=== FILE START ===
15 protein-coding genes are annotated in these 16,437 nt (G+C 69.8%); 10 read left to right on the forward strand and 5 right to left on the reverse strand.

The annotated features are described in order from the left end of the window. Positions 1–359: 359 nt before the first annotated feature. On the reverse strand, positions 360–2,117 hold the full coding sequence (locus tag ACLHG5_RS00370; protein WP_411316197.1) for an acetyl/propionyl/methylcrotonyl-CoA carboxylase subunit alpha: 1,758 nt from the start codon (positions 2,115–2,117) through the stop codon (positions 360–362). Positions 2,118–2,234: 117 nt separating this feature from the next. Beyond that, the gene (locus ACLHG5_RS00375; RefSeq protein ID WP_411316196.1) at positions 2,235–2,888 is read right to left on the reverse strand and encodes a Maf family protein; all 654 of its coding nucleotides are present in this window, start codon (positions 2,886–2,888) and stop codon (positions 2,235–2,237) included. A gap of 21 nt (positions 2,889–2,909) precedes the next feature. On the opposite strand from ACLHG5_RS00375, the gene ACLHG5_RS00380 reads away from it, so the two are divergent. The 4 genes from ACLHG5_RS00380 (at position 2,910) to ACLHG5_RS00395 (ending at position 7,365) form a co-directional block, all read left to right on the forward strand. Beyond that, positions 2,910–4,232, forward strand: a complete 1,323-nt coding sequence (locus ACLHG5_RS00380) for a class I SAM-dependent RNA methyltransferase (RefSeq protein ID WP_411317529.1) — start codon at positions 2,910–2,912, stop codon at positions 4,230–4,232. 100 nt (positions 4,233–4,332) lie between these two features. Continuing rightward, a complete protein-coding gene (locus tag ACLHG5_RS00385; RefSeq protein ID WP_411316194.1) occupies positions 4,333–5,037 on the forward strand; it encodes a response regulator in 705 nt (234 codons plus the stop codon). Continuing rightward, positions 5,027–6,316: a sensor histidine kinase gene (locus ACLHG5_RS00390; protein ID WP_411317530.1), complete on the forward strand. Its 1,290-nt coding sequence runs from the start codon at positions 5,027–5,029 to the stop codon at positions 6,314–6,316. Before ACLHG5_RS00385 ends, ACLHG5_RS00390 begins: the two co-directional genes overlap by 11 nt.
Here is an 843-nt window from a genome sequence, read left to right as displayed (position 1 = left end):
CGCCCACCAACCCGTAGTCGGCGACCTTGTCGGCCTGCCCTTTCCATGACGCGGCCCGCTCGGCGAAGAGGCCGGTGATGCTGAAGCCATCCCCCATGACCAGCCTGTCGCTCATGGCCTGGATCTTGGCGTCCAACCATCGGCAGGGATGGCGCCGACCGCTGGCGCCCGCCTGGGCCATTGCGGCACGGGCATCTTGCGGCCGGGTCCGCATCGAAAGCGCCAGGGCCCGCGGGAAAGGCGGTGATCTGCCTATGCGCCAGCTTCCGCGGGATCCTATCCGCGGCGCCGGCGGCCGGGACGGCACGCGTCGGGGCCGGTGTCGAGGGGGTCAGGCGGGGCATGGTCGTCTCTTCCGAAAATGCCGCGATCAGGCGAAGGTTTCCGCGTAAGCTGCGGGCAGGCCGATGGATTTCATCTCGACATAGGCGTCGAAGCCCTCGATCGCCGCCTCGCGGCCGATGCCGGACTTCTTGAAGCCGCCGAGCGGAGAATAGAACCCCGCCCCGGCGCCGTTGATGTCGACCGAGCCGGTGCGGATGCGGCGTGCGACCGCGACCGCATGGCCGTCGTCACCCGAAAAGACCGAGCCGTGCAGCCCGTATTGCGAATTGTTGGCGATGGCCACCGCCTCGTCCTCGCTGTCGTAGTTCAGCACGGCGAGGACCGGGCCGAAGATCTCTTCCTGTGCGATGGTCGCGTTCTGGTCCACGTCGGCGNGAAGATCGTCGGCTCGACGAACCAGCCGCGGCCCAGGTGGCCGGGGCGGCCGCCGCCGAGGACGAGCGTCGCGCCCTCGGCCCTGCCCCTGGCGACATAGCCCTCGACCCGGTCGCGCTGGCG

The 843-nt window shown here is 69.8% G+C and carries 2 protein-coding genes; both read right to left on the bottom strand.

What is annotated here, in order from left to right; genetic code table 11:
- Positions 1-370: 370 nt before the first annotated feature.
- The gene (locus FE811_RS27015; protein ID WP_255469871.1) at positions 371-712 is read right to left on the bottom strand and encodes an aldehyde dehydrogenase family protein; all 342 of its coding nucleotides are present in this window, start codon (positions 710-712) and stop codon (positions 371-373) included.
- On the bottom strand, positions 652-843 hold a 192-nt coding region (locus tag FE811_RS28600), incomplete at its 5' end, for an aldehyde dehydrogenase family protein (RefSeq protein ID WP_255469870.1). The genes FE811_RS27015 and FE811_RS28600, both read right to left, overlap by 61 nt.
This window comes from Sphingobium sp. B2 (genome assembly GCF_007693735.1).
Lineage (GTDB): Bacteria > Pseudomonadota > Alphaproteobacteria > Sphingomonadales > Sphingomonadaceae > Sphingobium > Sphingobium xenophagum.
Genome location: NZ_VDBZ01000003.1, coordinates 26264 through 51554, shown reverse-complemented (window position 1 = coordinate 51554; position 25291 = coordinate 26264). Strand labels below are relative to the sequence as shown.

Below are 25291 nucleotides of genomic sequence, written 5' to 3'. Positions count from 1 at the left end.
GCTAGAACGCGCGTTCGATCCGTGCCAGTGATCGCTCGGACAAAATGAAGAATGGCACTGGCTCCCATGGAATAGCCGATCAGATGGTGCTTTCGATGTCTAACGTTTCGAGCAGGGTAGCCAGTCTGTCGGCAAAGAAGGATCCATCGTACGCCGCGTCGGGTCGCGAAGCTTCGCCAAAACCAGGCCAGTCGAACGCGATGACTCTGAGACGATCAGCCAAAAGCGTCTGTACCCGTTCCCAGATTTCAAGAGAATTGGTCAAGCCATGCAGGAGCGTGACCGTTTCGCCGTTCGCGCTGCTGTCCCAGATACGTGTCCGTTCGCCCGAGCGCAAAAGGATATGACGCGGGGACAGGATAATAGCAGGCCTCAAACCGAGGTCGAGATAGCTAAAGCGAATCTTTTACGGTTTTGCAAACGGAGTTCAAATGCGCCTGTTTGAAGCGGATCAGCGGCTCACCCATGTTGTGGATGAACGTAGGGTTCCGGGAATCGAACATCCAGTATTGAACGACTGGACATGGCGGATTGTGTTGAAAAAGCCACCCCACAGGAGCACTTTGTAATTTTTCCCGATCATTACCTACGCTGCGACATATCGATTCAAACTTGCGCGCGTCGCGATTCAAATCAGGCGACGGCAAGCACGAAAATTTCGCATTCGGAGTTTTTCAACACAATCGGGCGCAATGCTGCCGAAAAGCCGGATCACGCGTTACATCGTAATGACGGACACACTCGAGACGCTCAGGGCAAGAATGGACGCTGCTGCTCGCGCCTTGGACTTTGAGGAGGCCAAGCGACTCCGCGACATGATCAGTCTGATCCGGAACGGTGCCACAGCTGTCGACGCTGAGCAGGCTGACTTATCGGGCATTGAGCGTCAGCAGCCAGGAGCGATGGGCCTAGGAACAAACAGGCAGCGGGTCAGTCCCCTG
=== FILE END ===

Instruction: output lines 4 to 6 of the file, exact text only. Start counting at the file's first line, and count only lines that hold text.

CGCCCACCAACCCGTAGTCGGCGACCTTGTCGGCCTGCCCTTTCCATGACGCGGCCCGCTCGGCGAAGAGGCCGGTGATGCTGAAGCCATCCCCCATGACCAGCCTGTCGCTCATGGCCTGGATCTTGGCGTCCAACCATCGGCAGGGATGGCGCCGACCGCTGGCGCCCGCCTGGGCCATTGCGGCACGGGCATCTTGCGGCCGGGTCCGCATCGAAAGCGCCAGGGCCCGCGGGAAAGGCGGTGATCTGCCTATGCGCCAGCTTCCGCGGGATCCTATCCGCGGCGCCGGCGGCCGGGACGGCACGCGTCGGGGCCGGTGTCGAGGGGGTCAGGCGGGGCATGGTCGTCTCTTCCGAAAATGCCGCGATCAGGCGAAGGTTTCCGCGTAAGCTGCGGGCAGGCCGATGGATTTCATCTCGACATAGGCGTCGAAGCCCTCGATCGCCGCCTCGCGGCCGATGCCGGACTTCTTGAAGCCGCCGAGCGGAGAATAGAACCCCGCCCCGGCGCCGTTGATGTCGACCGAGCCGGTGCGGATGCGGCGTGCGACCGCGACCGCATGGCCGTCGTCACCCGAAAAGACCGAGCCGTGCAGCCCGTATTGCGAATTGTTGGCGATGGCCACCGCCTCGTCCTCGCTGTCGTAGTTCAGCACGGCGAGGACCGGGCCGAAGATCTCTTCCTGTGCGATGGTCGCGTTCTGGTCCACGTCGGCGNGAAGATCGTCGGCTCGACGAACCAGCCGCGGCCCAGGTGGCCGGGGCGGCCGCCGCCGAGGACGAGCGTCGCGCCCTCGGCCCTGCCCCTGGCGACATAGCCCTCGACCCGGTCGCGCTGGCG

The 843-nt window shown here is 69.8% G+C and carries 2 protein-coding genes; both read right to left on the bottom strand.

What is annotated here, in order from left to right; genetic code table 11: